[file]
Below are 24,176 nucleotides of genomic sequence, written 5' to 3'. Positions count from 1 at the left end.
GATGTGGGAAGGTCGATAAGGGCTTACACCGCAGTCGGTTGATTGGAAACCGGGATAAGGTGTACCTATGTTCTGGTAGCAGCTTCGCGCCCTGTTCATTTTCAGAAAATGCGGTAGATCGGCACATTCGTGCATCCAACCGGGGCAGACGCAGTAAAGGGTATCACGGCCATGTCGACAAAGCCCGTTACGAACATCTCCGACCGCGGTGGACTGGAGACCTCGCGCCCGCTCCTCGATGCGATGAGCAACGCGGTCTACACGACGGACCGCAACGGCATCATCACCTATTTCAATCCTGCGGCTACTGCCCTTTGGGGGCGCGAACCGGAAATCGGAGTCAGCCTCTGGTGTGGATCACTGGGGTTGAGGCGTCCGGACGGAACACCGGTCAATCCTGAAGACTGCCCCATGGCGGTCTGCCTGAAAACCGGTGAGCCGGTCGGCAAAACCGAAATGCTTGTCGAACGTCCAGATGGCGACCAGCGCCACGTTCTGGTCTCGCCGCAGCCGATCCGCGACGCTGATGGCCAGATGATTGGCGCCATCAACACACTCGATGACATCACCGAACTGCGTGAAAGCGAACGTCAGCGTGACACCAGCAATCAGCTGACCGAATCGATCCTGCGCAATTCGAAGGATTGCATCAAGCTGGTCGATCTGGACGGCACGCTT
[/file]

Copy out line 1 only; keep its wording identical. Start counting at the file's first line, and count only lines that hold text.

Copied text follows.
Below are 24,176 nucleotides of genomic sequence, written 5' to 3'. Positions count from 1 at the left end.